to look carefully at the paintings? You both see them with your eyes alike. Is it not because behind the eye there is something that is mental which enhances your enjoyment, and the lack of which prevents him from appreciating the beauties of art?
Go to a concert, and, as you come away, listen to the comments of people about you. One says that he was occupied chiefly in watching the gyrations of the man who plays the kettle-drums. Another is indulging in raptures over the intricate counterpoint displayed in the orchestration of the symphony. You have enjoyed the music without perhaps having noticed the counterpoint at all. And yet you and the other two have heard equally well, so far as the actual hearing goes. But how differently you have really heard! It has been the reception of the sounds in the brain, rather than in the ear, the appreciation of their meaning, the ideas awakened by the sensations there, which has determined this difference. You see and hear with the brain, and not with the eye or ear.
Or take another function of the brain, that of voluntary movement. You may be fairly skillful and graceful; you may have learned to write a good hand, or to play on the piano; you may even have succeeded in acquiring the power to pronounce foreign languages with the ease and fluency of your own. But this is not the limit to the knowledge of movement. There are many new motions which you might acquire; for example, the steps of new dances, the peculiar fingering of the violin or cornet or other musical instruments, or some one of the innumerable fine adjustments of motion which you see made with such rapidity by any one of fifty different operatives in every factory in the land. All these are movements of adaptation and adjustment, first studied by the aid of sight and then imitated by the aid of muscular sense, or the sense of movement, and finally acquired by practice till they can be executed with dexterity. It is not the fingers or the muscles which have learned the movements. It is the brain which, in its motor area, has received the sensation of movement, has retained a memory, and then combined the memories into new forms of motion so as to direct and guide the hand which carries them out. And so, though we all have hands and arms, there are some who use them deftly and are skillful, and there are others who will always be hopelessly clumsy and awkward. And the difference lies in the brain in the part called the motor area.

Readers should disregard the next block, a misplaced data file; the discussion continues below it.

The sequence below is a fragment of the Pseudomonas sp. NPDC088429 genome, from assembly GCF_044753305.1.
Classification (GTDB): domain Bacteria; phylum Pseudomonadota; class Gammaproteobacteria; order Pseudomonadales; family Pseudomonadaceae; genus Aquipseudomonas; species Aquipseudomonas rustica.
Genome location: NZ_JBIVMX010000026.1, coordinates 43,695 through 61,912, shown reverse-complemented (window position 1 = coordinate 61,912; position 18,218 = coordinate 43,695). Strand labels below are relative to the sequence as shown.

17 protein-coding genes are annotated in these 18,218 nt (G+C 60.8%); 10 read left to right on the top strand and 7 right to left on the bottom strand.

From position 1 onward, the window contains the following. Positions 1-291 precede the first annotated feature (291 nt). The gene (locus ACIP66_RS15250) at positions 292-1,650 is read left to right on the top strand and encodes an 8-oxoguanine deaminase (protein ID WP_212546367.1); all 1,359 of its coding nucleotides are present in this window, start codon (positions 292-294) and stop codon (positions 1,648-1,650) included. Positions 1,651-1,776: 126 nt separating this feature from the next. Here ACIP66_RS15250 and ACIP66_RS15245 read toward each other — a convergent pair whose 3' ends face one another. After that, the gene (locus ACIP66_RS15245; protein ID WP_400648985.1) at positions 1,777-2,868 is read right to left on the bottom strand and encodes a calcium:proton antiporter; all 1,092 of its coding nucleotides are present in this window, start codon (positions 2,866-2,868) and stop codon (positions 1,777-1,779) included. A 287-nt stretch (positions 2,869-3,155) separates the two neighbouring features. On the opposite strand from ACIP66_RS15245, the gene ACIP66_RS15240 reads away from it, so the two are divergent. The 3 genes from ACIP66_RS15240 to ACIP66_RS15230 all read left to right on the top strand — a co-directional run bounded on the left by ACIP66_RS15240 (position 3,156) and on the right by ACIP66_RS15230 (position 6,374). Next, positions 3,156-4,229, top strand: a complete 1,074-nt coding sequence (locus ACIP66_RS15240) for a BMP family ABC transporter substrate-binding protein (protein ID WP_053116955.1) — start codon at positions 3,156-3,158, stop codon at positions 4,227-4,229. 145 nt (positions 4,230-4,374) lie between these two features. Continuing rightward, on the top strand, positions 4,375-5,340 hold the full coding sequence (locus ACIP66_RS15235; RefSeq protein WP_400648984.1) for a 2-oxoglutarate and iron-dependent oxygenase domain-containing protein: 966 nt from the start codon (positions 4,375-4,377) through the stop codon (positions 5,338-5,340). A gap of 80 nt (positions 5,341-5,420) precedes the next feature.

Where are the various areas? They can be shown by the aid of diagrams representing the brain surface (Figs. 3 and 4). In the middle lies the motor area (Fig. 3, 1), and it is interesting to know that on the left half of the brain, which guides the right hand, it is larger in extent than on the other side which controls the left hand; because the majority of fine movements are performed by